And the SDG certificate for Austria also points out some weaknesses: Individual indicators in areas such as food security (SDG 2), production and consumption (SDG 12), climate protection (SDG 13) or partnerships (SDG 17) light up orange or even red - As is well known from the Corona traffic light system, these are not colors of joy.
Since this year we have also known: Even a comparatively rich country like Austria with a very well-developed health system can sometimes reach capacity limits. And on a global level, it is becoming apparent that Covid-19 is no longer just a problem for emergency medicine or the elderly. Indirect consequences reach even the youngest. "Even if the myth persists that children are hardly affected by the disease," says Henrietta Fore, Director of the UNICEF Children's Fund, the opposite is the case: the health risks in children are less increased by a Covid-19 infection, but probably due to the lack of prevention of other diseases. According to the UN, vaccination programs were interrupted in around 70 countries this year. Suspended measles and polio campaigns are particularly severe. And the Goalkeepers Report the Gates Foundation warned that “vaccination coverage will fall back to the level of the 2020s in 1990: we have been set back by 25 years within 25 weeks.” Regressions are also expected in maternal and newborn mortality rates or the treatment of preventable diseases - with which the achievement of “a healthy life for all people” (SDG 3) is made significantly more difficult.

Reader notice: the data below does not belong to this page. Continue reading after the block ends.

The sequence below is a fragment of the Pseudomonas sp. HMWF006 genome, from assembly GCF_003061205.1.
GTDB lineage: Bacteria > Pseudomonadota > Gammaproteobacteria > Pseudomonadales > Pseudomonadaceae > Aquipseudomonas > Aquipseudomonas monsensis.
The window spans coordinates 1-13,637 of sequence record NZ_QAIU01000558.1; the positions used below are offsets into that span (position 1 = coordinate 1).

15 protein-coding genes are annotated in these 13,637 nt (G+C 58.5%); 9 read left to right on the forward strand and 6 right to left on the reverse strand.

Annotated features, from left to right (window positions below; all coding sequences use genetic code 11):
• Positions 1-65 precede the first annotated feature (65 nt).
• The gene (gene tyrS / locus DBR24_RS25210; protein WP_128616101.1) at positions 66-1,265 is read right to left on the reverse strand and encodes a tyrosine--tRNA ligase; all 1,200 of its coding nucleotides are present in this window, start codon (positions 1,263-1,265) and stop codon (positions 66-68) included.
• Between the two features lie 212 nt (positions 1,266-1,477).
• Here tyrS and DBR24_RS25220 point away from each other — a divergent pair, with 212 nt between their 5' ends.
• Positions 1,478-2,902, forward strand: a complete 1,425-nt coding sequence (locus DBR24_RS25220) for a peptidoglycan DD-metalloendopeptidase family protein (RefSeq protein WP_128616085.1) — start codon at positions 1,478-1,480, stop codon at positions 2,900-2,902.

In another area, children are also severely affected: in education (SDG 4). As is well known, local students have only had two months of regular classes since March. Many other countries also open and close the school gates, depending on the infection situation (see below). In poorer regions in particular, school attendance is often accompanied by a meal that is cheap or free. According to UNICEF, around 265 million children did not receive school meals in October, which is likely to worsen the nutritional situation (SDG 2) for many.
New paths for the 2030 Agenda